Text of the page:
No longer. The recent case of a West Palm Beach city employee caught selling city equipment to a pawn shop underscores the point.
West Palm Beach criminal defense attorneys know that laws enacted in recent years make it tougher for pawn shops and consumers alike. Pawn Shop owners may even find themselves on the wrong side of the law for not cooperating with reporting requirements.
The Florida Pawnbroking Act creates very specific guidelines for how purchased and sold items are to be tracked. It’s spelled out in Florida Statute 539.001. Part of this legislation mandates that at the time a pawnbroker enters into a pawn or purchase, the broker has to complete a transaction form. This form must include:
–The name and address of the shop;
–A complete and accurate description of the goods in question, including, applicable, the brand name, the model number, the serial number, the size, the color, the metal type, the gemstone description, the type of caliber or gauge and any other identifying marks, numbers, letters or names.
–The name, address, date of birth, physical description and right thumbprint of the seller;
–The date and time of the transaction;
–The type of identification accepted from the seller or pledgor.
This is just the beginning. Many pawn shops, in an effort to further insulate themselves, have installed video cameras.
Plus, many local municipalities have enacted measures that allow law enforcement agencies to access an electronic database of pawn shop sales, in an effort to glean information regarding potential suspicious activity.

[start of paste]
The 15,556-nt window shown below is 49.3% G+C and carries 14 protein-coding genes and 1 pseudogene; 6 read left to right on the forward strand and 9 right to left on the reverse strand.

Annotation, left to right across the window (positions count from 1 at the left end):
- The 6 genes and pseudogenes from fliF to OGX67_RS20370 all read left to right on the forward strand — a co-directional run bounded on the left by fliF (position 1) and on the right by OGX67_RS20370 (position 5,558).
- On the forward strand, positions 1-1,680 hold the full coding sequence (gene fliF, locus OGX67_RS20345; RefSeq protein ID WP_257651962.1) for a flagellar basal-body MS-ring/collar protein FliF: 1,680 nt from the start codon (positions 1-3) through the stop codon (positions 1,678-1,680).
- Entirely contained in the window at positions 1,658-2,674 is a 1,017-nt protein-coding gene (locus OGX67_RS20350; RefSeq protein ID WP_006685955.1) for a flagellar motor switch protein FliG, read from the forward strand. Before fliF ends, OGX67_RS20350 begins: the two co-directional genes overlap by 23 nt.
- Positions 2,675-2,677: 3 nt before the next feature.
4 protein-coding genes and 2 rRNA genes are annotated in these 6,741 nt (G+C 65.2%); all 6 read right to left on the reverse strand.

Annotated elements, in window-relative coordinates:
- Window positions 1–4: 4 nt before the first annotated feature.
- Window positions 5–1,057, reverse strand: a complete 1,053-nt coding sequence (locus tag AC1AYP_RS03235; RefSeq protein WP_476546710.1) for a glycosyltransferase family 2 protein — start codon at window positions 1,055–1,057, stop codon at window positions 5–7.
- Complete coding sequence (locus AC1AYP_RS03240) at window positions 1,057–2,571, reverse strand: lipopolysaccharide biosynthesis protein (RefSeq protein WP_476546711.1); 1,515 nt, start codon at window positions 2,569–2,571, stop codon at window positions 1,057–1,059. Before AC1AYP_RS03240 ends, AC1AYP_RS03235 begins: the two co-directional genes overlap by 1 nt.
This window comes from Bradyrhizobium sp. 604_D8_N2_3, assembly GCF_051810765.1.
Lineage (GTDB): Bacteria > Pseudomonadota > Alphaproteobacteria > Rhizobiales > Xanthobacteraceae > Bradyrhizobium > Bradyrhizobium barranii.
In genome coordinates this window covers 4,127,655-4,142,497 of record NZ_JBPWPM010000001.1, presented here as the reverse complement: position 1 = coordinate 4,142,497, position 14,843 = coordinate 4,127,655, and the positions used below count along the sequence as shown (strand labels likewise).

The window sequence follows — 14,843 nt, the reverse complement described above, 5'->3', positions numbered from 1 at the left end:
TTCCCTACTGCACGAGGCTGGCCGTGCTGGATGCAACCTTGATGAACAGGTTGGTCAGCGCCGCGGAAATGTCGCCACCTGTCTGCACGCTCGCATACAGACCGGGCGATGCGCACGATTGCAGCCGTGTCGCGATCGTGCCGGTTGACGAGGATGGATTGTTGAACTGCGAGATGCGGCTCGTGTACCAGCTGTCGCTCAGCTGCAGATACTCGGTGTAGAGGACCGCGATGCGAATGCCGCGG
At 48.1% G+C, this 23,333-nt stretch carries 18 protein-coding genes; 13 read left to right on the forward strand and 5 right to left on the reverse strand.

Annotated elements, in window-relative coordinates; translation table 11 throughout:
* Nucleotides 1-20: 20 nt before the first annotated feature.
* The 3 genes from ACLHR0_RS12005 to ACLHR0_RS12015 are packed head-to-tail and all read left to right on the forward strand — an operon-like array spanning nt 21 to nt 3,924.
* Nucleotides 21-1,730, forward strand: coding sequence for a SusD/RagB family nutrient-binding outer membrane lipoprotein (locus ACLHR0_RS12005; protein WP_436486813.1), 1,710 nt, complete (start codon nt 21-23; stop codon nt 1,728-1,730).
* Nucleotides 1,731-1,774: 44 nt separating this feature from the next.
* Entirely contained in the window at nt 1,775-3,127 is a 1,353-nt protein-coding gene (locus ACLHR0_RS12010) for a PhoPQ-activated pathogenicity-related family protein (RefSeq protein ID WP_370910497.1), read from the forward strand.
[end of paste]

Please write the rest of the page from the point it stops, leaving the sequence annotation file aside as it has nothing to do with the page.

This brings us to the 50-year-old city employee who allegedly tried to pawn city property in order to make a few extra dollars.
The Sun Sentinel reports that a concerned citizen actually reported the suspect, who arrived at the shop driving his city vehicle and was pawning a large amount of mechanical equipment.
The anonymous tip first came in to the Office of the Inspector General. It doesn’t appear that, at least initially, the equipment had been reported stolen, which was probably part of the reason that law enforcement’s regular database checks didn’t immediately turn up anything suspicious.
However, once investigators began delving deeper into the case generated by the anonymous complaint, they were able to search pawn shop databases to learn that he had been pawning tools, jewelry and electronics since the beginning of the year.
Some of the city-owned items he allegedly pawned include:
-an electrical multitester for $300;
-a hammer drill for $220;
-two cordless drills, a pump, a ratchet, saw blades and a concrete saw for $770.
In each of those transactions, the employee was required to sign an affidavit swearing to be the lawful owner of those items. He signed it, police said, but he was not the owner. The City was.
He was subsequently arrested and charged with grand theft, five counts of dealing in stolen property and five counts of false verification of ownership of pawned items.
Additionally, he’s been fired, and the city has since increased security measures to protect its equipment.
A skilled defense attorney may be able to plea down some of these charges, but one should understand that when pawnshops are involved, the evidence against you can become that much more difficult to overcome.
If you are charged with a crime in Palm Beach or Broward counties, contact the Law Offices of Leifert & Leifert, a Partnership of Former Prosecutors, for a free consultation to discuss your rights. Call 1.888.5.DEFEND.
West Palm city worker admits pawning city-owned equipment, police say, September 18, 2012, By Brett Clarkson, Sun Sentinel
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Family Members May Require Separate Legal Counsel, Sept. 8, 2012, West Palm Beach Criminal Defense Lawyer Blog